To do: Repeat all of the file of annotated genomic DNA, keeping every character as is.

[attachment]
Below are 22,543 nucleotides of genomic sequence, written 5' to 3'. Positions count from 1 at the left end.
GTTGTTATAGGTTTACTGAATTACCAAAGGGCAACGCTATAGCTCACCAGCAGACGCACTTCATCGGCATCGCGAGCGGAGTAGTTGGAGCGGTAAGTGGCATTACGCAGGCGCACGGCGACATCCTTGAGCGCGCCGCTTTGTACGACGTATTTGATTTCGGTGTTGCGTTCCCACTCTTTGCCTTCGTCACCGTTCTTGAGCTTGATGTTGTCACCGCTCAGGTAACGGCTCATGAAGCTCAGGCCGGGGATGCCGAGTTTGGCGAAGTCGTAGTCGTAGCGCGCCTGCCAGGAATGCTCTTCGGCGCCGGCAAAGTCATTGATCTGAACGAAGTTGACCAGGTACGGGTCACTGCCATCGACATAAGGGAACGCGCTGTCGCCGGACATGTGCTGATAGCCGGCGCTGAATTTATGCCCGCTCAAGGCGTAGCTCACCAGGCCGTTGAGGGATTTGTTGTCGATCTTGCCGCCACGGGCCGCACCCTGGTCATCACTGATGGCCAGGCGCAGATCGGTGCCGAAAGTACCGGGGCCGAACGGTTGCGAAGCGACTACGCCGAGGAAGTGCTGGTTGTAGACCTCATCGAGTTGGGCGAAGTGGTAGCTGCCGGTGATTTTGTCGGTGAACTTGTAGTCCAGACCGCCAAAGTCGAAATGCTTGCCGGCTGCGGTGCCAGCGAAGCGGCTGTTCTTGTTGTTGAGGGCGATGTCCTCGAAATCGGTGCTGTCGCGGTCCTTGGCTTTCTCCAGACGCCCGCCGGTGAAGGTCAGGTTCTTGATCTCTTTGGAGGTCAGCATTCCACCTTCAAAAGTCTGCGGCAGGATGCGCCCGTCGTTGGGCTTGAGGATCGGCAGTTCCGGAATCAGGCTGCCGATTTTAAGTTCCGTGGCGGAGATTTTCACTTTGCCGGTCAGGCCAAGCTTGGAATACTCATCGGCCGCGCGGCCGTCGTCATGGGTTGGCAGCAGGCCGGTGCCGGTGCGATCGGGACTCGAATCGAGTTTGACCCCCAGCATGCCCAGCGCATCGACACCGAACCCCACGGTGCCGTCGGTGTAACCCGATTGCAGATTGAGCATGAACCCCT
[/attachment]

Below are 22,543 nucleotides of genomic sequence, written 5' to 3'. Positions count from 1 at the left end.
GTTGTTATAGGTTTACTGAATTACCAAAGGGCAACGCTATAGCTCACCAGCAGACGCACTTCATCGGCATCGCGAGCGGAGTAGTTGGAGCGGTAAGTGGCATTACGCAGGCGCACGGCGACATCCTTGAGCGCGCCGCTTTGTACGACGTATTTGATTTCGGTGTTGCGTTCCCACTCTTTGCCTTCGTCACCGTTCTTGAGCTTGATGTTGTCACCGCTCAGGTAACGGCTCATGAAGCTCAGGCCGGGGATGCCGAGTTTGGCGAAGTCGTAGTCGTAGCGCGCCTGCCAGGAATGCTCTTCGGCGCCGGCAAAGTCATTGATCTGAACGAAGTTGACCAGGTACGGGTCACTGCCATCGACATAAGGGAACGCGCTGTCGCCGGACATGTGCTGATAGCCGGCGCTGAATTTATGCCCGCTCAAGGCGTAGCTCACCAGGCCGTTGAGGGATTTGTTGTCGATCTTGCCGCCACGGGCCGCACCCTGGTCATCACTGATGGCCAGGCGCAGATCGGTGCCGAAAGTACCGGGGCCGAACGGTTGCGAAGCGACTACGCCGAGGAAGTGCTGGTTGTAGACCTCATCGAGTTGGGCGAAGTGGTAGCTGCCGGTGATTTTGTCGGTGAACTTGTAGTCCAGACCGCCAAAGTCGAAATGCTTGCCGGCTGCGGTGCCAGCGAAGCGGCTGTTCTTGTTGTTGAGGGCGATGTCCTCGAAATCGGTGCTGTCGCGGTCCTTGGCTTTCTCCAGACGCCCGCCGGTGAAGGTCAGGTTCTTGATCTCTTTGGAGGTCAGCATTCCACCTTCAAAAGTCTGCGGCAGGATGCGCCCGTCGTTGGGCTTGAGGATCGGCAGTTCCGGAATCAGGCTGCCGATTTTAAGTTCCGTGGCGGAGATTTTCACTTTGCCGGTCAGGCCAAGCTTGGAATACTCATCGGCCGCGCGGCCGTCGTCATGGGTTGGCAGCAGGCCGGTGCCGGTGCGATCGGGACTCGAATCGAGTTTGACCCCCAGCATGCCCAGCGCATCGACACCGAACCCCACGGTGCCGTCGGTGTAACCCGATTGCAGATTGAGCATGAACCCCT